+Venture North

The Innovation Journeys of Corporations: +Venture North


Understanding the lay of the land is important to startups seeking to approach potential corporate customers.  And as this panel showed, there is no one way to ‘do innovation’ and the approaches taken were as diverse as the companies themselves.  Spanning the industries of health care, insurance brokerage, manufacturing, and food production, each of our representatives shared a journey that is on-going and unique to the aspects of the larger organization.

SixSibs Capital’s Jack Wigdale moderated a session at +Venture North designed to delve into how several large Wisconsin companies are positioning themselves for the future with different approaches that continue to support a culture of innovation consistent with each firms’ storied past. Panelists included:

The panelists agreed that there isn’t just one solution to driving innovation. Each company relied on a blend of internal innovation programs and external inputs.

Kohler Co.’s Clouse said that they use a mix of M & A and partnerships with startups and mature companies as well as internal innovation programs. She noted, “We try to foster that innovative spirit in our associates.”

She explained that about 70 percent of Kohler’s innovation efforts are focused on immediate impact, 20 percent are mid-horizon and the remaining 10 percent are longer horizon projects and concepts. Clouse said, “You need a place for each level of innovation in the pipeline.”

Likewise, LaPoint, COO and managing director of Edge, the innovation arm for Gunderson Health Systems, noted that their efforts have three pillars:

  • Edge Engage: Internal ideation and employee engagement
  • Edge Launch: Provides incubator services
  • Edge Ventures: A venture fund focused on healthcare related startups

In terms of engaging employees, LaPoint said that they do internal “road shows” to ensure that all Gunderson employees know how to bring ideas forward for consideration.

M3 Insurance, the smallest business on the panel, took a different approach to innovation.  Victorson explained that years ago they brought six competitors together to create BrokerTech Ventures to find and support startups with innovative solutions serving the insurance industry.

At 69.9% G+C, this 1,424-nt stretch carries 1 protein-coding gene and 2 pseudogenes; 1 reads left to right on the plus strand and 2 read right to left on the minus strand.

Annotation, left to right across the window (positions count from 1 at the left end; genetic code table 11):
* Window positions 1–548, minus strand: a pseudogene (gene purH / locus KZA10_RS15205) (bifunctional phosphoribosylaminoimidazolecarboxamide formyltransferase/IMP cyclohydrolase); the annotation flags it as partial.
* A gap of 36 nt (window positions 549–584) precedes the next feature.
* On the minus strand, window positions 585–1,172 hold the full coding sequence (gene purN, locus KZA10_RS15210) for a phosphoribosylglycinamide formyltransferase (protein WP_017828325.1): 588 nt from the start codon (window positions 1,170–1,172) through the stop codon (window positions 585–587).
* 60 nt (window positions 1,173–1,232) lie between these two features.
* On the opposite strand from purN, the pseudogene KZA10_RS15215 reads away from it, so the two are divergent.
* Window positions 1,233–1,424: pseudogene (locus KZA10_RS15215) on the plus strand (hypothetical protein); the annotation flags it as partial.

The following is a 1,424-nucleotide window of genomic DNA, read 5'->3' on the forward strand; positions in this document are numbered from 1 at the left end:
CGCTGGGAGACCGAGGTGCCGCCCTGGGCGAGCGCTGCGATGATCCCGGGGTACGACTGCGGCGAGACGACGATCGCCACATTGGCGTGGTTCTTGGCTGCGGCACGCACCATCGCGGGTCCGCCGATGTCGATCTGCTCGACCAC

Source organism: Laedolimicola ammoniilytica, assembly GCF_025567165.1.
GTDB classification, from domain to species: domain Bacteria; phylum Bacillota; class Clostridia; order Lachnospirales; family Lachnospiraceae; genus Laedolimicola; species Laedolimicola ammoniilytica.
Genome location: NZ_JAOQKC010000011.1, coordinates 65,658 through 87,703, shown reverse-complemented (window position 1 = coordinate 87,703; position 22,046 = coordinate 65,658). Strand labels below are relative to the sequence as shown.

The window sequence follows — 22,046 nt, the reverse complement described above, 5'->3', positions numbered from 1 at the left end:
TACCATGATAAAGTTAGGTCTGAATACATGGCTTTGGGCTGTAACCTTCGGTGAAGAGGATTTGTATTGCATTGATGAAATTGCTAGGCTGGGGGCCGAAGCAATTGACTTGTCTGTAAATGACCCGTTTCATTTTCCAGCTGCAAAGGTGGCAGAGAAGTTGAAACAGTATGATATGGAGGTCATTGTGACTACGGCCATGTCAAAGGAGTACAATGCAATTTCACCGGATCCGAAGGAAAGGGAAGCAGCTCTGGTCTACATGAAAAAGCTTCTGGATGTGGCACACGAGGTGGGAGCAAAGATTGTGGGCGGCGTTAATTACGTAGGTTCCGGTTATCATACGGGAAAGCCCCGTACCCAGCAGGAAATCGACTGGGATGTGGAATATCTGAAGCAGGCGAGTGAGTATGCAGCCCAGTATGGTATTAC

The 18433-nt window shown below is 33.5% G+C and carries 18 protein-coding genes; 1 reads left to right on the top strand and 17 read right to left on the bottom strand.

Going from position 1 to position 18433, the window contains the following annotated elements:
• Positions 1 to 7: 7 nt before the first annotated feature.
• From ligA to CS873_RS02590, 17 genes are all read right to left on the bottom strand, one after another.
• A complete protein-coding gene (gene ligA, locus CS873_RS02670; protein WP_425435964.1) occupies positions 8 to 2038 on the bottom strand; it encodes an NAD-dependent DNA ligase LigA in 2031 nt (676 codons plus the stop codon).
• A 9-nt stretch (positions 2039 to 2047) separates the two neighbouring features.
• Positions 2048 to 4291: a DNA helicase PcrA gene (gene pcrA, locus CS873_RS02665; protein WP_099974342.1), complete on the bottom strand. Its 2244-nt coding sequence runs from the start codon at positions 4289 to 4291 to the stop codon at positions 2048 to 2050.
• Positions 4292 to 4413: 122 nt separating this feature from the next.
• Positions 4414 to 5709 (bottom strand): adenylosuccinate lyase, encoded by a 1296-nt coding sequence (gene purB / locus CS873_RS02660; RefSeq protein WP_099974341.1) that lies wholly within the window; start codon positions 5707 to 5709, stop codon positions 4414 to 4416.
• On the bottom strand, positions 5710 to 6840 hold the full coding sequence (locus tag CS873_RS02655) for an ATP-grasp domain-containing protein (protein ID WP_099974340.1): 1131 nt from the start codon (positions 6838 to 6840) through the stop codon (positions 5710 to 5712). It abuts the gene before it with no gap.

He shared that most of the early focus was on improving internal processes and efficiency. To date, there have been four accelerator cohorts and that 46 of those 48 companies are still in businesses.

Schreiber Foods is a $7.5 billion B2B food organization and the second largest cheese converter in the U.S.

Poduval said that Schreiber’s multi-faceted innovation efforts are built with a focus on growing the business.

Six months ago, Schreiber launched Schreiber Ventures focused on sustainability and supply chain. They have invested in VC funds and have also started doing direct investments. The goal, Poduval noted is to build a self-funding, growing fund that can build on itself instead of “going back to the mothership” for funding.

At the same time, they also support internal innovation, and he shared that the first incubation idea that came from their internal efforts is now scaling. Poduval noted that “Innovation is a discipline and something that you can learn.”

Attendees walked away from the session with useful insights into the innovation approach within corporations. Some key takeaways included:

  • Most corporations, regardless of size, have some type of formal innovation activity today. Often it is a relatively new construct designed to corral many activities that were already occurring across organizations in somewhat disjointed fashion.
  • Most innovation leaders within organizations would probably agree that they are still learning and evolving their efforts.
  • There is no one path, and each group has built a unique structure that works within their culture.

Innovation is a discipline, and it can be learned.  There will probably be stops and starts but it is critical to keep on going.